Dev and Such

A blog pertaining to my own development experiences.

Mac OS X Screen Locking Made Easy

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In “why the hell isn’t the more known or documented better” news, a coworker of mine discovered and shared with me a neat little trick for locking Mac OS X: Control-Shift-Eject.

Mind you, this will only work if you are using an actual Apple keyboard with an eject key. However, prior to this, the screen locking solutions I found were as follows:

  • have the screen saver turn on, possibly via a hot corner or hot key that I’d have to manual set
  • choose ‘Lock Screen’ from the menulet that you can enable via Keychain Access -> Preferences -> General -> Show keychain status in menu bar
  • write a custom applescript or Automator app/service to lock the screen, then set that to a key binding (per bullet point 1, above)
  • Do a fast logout by clicking on the user switching menulet (if it is turned on in System Preferences) and selecting “Login Window”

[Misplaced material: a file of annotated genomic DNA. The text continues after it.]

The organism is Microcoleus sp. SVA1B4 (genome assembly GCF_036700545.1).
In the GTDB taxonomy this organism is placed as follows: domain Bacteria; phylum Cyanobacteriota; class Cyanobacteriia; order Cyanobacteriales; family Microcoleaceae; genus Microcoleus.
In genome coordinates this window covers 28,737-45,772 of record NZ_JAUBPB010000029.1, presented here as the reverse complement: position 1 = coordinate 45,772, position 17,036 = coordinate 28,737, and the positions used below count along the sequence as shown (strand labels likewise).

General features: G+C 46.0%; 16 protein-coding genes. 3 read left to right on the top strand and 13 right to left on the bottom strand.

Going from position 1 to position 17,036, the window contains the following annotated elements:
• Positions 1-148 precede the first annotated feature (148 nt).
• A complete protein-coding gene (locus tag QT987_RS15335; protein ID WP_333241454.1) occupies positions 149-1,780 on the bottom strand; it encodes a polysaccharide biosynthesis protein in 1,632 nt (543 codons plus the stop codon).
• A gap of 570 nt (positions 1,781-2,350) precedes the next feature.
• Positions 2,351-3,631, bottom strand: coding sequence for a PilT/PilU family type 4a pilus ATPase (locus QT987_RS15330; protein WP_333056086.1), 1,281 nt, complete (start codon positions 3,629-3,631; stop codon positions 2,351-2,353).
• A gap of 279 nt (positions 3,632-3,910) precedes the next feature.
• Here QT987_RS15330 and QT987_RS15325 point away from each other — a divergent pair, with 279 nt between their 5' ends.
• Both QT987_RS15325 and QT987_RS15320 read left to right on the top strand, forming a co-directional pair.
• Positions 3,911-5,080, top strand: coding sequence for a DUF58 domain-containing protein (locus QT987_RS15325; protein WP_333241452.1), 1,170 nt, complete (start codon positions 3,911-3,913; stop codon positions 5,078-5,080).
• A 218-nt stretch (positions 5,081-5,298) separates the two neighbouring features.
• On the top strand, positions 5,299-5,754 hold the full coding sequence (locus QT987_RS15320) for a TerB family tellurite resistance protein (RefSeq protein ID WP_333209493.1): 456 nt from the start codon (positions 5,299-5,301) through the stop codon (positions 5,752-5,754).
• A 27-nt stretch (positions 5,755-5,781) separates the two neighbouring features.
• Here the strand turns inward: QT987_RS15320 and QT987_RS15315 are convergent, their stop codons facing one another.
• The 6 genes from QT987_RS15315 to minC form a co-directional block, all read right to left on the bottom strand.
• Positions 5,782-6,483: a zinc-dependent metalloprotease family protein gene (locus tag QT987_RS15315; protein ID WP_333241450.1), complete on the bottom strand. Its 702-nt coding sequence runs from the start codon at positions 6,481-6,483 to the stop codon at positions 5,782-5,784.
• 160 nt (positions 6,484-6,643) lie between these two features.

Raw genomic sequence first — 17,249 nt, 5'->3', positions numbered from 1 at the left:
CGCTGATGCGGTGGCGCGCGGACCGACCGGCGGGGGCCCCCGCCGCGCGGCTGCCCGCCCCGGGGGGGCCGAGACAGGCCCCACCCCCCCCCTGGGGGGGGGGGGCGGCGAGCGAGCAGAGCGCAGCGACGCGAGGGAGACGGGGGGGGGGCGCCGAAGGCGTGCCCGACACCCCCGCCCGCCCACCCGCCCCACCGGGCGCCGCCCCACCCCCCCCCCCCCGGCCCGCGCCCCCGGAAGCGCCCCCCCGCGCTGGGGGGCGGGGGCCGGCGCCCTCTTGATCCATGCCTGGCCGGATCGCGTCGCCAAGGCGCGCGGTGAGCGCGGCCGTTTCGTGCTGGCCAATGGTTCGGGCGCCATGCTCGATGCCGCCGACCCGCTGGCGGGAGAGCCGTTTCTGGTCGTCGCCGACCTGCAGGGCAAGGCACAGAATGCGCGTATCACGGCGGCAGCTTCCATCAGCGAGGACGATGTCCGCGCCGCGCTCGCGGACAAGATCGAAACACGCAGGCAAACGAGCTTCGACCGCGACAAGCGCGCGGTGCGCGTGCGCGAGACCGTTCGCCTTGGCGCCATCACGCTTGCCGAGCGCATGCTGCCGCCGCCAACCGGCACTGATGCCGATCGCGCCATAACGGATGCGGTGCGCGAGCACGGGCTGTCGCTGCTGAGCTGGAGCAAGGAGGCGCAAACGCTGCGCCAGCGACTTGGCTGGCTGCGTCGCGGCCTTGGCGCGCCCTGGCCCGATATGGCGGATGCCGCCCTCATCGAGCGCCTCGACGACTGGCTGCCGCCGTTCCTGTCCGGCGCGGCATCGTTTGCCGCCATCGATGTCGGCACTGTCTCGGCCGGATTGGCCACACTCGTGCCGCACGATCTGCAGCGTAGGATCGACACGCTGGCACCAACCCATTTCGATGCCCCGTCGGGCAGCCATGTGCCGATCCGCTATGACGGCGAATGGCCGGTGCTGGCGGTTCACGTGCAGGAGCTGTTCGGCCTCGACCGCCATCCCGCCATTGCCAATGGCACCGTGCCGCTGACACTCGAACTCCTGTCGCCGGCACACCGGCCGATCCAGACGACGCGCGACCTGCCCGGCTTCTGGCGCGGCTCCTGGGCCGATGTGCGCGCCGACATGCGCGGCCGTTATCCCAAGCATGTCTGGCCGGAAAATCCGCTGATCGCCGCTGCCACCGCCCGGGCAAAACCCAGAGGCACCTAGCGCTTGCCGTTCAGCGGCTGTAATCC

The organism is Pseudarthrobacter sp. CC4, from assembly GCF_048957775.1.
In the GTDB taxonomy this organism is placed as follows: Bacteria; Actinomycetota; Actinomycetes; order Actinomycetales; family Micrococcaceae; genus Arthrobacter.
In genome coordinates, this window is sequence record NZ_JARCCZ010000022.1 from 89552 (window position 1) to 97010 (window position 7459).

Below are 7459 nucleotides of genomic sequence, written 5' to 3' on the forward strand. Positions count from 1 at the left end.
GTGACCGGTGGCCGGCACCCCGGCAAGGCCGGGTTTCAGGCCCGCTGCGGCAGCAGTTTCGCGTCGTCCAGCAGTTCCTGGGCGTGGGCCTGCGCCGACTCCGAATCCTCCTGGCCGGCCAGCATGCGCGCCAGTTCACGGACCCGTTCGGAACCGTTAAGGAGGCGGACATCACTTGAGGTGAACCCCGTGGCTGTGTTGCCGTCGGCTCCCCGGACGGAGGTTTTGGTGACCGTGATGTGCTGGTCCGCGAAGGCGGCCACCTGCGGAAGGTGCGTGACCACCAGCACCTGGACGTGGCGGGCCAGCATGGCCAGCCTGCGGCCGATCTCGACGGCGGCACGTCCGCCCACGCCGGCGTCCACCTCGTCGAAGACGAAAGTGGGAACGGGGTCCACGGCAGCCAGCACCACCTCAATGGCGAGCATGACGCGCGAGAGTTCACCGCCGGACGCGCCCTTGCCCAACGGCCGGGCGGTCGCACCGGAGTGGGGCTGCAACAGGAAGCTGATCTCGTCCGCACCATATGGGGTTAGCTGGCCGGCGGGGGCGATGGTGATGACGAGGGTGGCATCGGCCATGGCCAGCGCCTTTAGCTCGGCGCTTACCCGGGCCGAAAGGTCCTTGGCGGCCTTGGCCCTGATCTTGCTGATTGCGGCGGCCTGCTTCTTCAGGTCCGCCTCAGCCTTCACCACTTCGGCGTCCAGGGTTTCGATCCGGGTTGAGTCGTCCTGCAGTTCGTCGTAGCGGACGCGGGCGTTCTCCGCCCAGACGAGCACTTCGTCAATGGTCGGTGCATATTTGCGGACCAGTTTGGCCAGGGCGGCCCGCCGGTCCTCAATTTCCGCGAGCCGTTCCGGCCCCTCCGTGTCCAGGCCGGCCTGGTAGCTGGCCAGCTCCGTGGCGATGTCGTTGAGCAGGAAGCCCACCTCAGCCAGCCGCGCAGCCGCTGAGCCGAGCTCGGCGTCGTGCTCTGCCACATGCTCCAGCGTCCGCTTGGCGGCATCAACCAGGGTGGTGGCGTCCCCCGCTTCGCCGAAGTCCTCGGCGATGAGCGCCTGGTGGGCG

Each of these either is a hassle or has unwanted side-effects that I didn’t like. For instance, the fast logout option wasn’t so bad, except instead of being left at a lock screen, it leaves you at a login screen, which means two things:

  1. you have to select your account before entering your password (two step process, explained below), and
  2. other people have the option to login (not a huge deal, but not really desired by me at this point, and yes there are other accounts on my system).

The biggest of these two, for me, was number 1. When the screen is locked, all I have to do is press any key to “wake up”, then type my password. That’s not the case when you’re at a login screen, of course. Having to use the mouse or keyboard to first select my user, then be prompted for my password became a hassle.

I’m not sure if this was added in Lion or previous versions of OS X, but I’m certainly glad to know it exists. So much so, in fact, I decided I should share this knowledge with the world. I know it doesn’t particularly pertain to development, but I wanted to record it somewhere, if for no other reason than to have a resource where I can go back and remember “what was the locking key command?” in case I forget in the future.

So, yeah. There you go. Enjoy.

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